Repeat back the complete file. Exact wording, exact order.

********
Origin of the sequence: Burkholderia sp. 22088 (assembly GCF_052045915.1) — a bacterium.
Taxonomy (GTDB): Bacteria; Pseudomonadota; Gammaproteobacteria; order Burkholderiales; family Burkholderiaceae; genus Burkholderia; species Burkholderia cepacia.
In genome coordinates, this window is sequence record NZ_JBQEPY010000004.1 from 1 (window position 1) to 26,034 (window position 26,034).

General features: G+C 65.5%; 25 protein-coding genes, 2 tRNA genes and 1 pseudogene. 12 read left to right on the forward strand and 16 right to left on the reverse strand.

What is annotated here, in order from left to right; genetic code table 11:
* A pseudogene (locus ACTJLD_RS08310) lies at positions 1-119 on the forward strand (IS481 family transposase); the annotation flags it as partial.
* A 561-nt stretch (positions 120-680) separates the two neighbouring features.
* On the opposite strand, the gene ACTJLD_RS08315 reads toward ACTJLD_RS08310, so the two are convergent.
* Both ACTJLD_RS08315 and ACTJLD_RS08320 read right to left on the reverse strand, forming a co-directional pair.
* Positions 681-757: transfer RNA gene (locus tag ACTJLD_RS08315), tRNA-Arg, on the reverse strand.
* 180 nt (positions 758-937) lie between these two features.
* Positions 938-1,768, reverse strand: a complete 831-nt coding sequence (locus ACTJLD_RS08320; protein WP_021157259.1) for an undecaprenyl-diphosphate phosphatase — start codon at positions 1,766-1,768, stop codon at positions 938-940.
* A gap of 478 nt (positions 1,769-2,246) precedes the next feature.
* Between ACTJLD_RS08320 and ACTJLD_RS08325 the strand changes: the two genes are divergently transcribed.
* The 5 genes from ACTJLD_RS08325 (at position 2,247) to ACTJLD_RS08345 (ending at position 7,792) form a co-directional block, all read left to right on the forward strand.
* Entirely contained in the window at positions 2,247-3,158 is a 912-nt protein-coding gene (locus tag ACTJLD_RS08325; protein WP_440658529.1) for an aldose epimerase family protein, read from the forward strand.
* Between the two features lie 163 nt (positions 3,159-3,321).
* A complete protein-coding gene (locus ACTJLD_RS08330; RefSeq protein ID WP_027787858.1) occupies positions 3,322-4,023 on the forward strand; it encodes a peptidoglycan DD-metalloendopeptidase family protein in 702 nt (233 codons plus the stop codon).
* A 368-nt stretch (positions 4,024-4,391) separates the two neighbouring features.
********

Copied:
Origin of the sequence: Burkholderia sp. 22088 (assembly GCF_052045915.1) — a bacterium.
Taxonomy (GTDB): Bacteria; Pseudomonadota; Gammaproteobacteria; order Burkholderiales; family Burkholderiaceae; genus Burkholderia; species Burkholderia cepacia.
In genome coordinates, this window is sequence record NZ_JBQEPY010000004.1 from 1 (window position 1) to 26,034 (window position 26,034).

General features: G+C 65.5%; 25 protein-coding genes, 2 tRNA genes and 1 pseudogene. 12 read left to right on the forward strand and 16 right to left on the reverse strand.

What is annotated here, in order from left to right; genetic code table 11:
* A pseudogene (locus ACTJLD_RS08310) lies at positions 1-119 on the forward strand (IS481 family transposase); the annotation flags it as partial.
* A 561-nt stretch (positions 120-680) separates the two neighbouring features.
* On the opposite strand, the gene ACTJLD_RS08315 reads toward ACTJLD_RS08310, so the two are convergent.
* Both ACTJLD_RS08315 and ACTJLD_RS08320 read right to left on the reverse strand, forming a co-directional pair.
* Positions 681-757: transfer RNA gene (locus tag ACTJLD_RS08315), tRNA-Arg, on the reverse strand.
* 180 nt (positions 758-937) lie between these two features.
* Positions 938-1,768, reverse strand: a complete 831-nt coding sequence (locus ACTJLD_RS08320; protein WP_021157259.1) for an undecaprenyl-diphosphate phosphatase — start codon at positions 1,766-1,768, stop codon at positions 938-940.
* A gap of 478 nt (positions 1,769-2,246) precedes the next feature.
* Between ACTJLD_RS08320 and ACTJLD_RS08325 the strand changes: the two genes are divergently transcribed.
* The 5 genes from ACTJLD_RS08325 (at position 2,247) to ACTJLD_RS08345 (ending at position 7,792) form a co-directional block, all read left to right on the forward strand.
* Entirely contained in the window at positions 2,247-3,158 is a 912-nt protein-coding gene (locus tag ACTJLD_RS08325; protein WP_440658529.1) for an aldose epimerase family protein, read from the forward strand.
* Between the two features lie 163 nt (positions 3,159-3,321).
* A complete protein-coding gene (locus ACTJLD_RS08330; RefSeq protein ID WP_027787858.1) occupies positions 3,322-4,023 on the forward strand; it encodes a peptidoglycan DD-metalloendopeptidase family protein in 702 nt (233 codons plus the stop codon).
* A 368-nt stretch (positions 4,024-4,391) separates the two neighbouring features.